Sylvia & Marcos during a cupping session at FAF

At the beginning of 2005, we began speaking to people who knew exactly what coffee is today. Coffee has become a product like wine, olive oil or beer, where everyone is looking for quality and looking for how the product was grown and produced. After all, we talk about quality on the palate, but I think we also must think about “overall” quality, meaning not only the quality on the palate, but also how the people who grow it live, how the animals live there, as well as the approach towards the environment.

A visionary and unifying project

Today we are pleased to have found a way and found partners who have allowed Fazenda Ambiental Fortaleza to reach the next level. All on a farm which has taken us 10 years to build. When we arrived with all these projects, the neighbours said “Either this guy is a communist, he is crazy, or he's a visionary!” Well, maybe all three! But today, all these neighbours are part of the Bob-o-link project, everyone works with us and we help them to export their coffees.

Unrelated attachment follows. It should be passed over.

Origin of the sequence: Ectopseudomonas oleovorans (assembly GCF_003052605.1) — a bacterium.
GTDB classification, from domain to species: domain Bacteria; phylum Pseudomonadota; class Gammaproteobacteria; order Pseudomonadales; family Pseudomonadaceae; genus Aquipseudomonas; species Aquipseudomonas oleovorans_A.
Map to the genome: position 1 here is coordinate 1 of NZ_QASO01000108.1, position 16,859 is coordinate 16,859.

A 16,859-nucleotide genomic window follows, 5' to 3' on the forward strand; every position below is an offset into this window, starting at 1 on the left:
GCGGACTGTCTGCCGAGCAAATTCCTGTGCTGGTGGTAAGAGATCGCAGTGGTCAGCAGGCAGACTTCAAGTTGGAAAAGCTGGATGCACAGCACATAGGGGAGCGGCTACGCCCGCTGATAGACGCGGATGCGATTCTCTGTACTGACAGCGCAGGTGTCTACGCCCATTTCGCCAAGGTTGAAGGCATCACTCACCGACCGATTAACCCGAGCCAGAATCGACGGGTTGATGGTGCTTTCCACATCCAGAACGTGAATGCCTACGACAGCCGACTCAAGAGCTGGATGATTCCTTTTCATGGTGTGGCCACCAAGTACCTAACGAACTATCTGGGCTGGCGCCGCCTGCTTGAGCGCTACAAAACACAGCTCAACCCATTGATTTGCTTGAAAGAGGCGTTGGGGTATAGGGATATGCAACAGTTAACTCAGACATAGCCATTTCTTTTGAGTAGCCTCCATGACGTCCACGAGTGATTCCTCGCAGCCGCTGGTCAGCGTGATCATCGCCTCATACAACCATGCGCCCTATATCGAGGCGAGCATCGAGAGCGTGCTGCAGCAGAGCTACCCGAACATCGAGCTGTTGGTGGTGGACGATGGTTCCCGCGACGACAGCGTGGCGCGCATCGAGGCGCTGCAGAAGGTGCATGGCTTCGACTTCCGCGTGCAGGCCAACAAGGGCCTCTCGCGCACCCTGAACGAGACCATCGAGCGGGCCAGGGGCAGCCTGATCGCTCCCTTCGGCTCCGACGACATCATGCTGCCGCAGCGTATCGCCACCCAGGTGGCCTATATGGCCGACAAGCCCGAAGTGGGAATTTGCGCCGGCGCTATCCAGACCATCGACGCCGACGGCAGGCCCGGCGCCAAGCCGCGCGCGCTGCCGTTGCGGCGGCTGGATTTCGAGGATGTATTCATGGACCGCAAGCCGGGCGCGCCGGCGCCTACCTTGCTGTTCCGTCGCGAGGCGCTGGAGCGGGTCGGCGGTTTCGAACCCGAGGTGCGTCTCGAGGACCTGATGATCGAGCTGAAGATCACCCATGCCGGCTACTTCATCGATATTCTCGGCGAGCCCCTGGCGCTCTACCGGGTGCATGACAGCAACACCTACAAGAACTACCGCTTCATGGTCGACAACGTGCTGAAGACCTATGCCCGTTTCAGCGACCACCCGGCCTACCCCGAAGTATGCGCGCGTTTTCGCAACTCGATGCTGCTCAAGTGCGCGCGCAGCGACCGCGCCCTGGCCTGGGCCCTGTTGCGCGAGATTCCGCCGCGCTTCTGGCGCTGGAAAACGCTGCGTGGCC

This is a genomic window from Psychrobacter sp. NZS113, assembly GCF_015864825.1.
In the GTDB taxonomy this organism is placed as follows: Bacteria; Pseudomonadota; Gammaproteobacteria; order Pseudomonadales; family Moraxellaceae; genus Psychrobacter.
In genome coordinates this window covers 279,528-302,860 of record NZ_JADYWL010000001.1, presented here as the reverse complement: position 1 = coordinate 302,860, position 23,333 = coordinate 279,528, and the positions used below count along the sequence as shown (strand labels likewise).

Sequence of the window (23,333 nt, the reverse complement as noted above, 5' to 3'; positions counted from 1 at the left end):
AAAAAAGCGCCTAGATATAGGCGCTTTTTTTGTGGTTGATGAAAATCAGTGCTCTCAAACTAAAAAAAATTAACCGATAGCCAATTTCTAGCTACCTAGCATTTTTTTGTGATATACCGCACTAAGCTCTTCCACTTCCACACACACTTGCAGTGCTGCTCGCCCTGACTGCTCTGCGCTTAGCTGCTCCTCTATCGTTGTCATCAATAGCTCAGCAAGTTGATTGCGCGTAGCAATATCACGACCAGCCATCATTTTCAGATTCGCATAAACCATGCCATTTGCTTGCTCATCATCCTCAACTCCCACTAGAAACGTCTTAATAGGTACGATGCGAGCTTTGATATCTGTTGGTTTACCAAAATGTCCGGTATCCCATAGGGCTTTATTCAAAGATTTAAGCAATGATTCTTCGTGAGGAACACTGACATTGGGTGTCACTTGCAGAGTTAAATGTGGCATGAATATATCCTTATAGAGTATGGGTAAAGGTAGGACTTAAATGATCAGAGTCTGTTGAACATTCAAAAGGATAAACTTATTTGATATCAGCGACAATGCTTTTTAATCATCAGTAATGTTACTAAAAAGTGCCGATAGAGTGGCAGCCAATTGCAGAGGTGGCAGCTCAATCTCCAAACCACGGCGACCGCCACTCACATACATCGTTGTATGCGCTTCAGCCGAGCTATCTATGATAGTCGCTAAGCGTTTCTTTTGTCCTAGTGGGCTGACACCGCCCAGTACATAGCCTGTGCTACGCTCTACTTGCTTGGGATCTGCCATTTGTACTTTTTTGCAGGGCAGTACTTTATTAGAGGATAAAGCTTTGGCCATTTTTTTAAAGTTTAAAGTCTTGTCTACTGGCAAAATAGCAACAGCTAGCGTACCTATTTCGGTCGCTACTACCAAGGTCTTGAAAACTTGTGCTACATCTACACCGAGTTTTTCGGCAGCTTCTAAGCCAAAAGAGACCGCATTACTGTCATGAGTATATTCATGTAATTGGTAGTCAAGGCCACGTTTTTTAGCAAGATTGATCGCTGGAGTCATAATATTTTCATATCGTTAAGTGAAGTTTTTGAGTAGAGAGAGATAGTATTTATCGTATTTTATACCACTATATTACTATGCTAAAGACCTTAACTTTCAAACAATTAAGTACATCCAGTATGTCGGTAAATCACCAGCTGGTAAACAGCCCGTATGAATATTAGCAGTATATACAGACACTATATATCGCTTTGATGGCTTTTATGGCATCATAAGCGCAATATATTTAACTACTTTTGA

Joao Hamilton & Ivan, neighboors and Bob-o-Link's farmers

The Bob o Link project

It is only after all of this that the Bob-o-link project was created.

Bob-o-Link coffees at Belco

The Bob-o-link project is a group of farms in our region that we have also extended across neighbouring regions since the Bob-o-link bird doesn't only live on our farms! The aim is to find a way to grow sustainable coffee today and tomorrow. And so today, the Bob-o-link project is about working in the same eco-friendly system, producing quality coffee. Because we are all responsible for the resources we have at our disposal: having good water, good soil and biodiversity. We are delighted to say that we have found some wonderful partners, and that one of these wonderful partners is Belco.

Discover the Bob-o-Link from Marcos with the Natural Bob o Link, the Yellow Bob o Link, the Organic-certified Bob o Link, as well as 2 FAF microlots: a fully washed and a Sumatra variety!